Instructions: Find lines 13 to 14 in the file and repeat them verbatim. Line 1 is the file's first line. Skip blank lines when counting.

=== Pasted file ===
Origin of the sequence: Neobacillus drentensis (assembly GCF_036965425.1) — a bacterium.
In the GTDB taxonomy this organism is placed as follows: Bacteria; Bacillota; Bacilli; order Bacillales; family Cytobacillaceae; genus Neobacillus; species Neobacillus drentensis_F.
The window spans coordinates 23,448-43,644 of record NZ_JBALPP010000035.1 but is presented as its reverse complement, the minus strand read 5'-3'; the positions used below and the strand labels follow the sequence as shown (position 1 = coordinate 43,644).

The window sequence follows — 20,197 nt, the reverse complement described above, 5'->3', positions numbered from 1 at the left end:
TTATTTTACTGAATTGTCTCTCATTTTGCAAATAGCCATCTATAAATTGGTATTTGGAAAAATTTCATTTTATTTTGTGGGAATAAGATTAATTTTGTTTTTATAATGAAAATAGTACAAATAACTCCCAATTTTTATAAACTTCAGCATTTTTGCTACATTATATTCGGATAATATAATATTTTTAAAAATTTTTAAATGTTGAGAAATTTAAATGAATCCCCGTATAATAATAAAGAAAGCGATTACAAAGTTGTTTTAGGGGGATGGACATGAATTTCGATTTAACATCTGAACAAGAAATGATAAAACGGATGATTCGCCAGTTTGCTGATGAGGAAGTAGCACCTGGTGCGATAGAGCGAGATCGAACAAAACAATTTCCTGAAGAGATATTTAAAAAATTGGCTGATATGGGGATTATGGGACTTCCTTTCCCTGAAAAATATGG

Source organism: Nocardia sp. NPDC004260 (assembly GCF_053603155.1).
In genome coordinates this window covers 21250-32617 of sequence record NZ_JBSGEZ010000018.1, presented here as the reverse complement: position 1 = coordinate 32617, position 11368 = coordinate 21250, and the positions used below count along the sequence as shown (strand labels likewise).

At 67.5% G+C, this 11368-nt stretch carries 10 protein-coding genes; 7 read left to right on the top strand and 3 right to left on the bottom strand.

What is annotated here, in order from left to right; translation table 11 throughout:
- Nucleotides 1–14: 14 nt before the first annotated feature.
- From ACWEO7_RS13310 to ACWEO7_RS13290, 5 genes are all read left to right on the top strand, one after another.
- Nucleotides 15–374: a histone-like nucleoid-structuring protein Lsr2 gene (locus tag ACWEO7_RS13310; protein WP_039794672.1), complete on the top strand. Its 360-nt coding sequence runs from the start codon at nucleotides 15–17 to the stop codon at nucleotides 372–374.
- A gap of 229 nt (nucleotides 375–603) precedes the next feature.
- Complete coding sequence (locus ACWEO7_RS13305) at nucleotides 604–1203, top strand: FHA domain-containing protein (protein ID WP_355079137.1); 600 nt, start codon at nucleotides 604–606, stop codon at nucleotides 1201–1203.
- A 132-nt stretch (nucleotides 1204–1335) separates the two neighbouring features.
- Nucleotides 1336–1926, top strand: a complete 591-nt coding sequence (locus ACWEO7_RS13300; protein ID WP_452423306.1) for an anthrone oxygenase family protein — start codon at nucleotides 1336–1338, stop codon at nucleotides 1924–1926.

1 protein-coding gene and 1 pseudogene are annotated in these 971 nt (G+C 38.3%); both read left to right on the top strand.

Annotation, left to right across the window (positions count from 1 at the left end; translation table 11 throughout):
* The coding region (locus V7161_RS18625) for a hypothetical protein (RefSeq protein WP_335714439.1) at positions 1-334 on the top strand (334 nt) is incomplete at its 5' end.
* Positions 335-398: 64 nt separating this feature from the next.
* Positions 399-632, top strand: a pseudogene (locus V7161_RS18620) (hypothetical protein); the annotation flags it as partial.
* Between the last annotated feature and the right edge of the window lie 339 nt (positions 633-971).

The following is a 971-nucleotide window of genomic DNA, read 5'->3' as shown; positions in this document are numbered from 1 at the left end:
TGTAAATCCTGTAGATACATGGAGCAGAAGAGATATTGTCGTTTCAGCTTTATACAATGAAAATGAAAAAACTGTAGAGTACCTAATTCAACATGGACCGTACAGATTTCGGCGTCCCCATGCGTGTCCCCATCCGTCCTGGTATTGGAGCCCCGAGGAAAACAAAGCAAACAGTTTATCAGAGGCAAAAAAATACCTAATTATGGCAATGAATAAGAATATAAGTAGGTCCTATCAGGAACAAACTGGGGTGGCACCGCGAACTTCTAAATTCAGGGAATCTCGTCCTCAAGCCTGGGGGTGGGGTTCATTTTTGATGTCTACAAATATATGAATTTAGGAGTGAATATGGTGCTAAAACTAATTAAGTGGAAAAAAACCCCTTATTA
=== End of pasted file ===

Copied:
- A gap of 229 nt (nucleotides 375–603) precedes the next feature.
- Complete coding sequence (locus ACWEO7_RS13305) at nucleotides 604–1203, top strand: FHA domain-containing protein (protein ID WP_355079137.1); 600 nt, start codon at nucleotides 604–606, stop codon at nucleotides 1201–1203.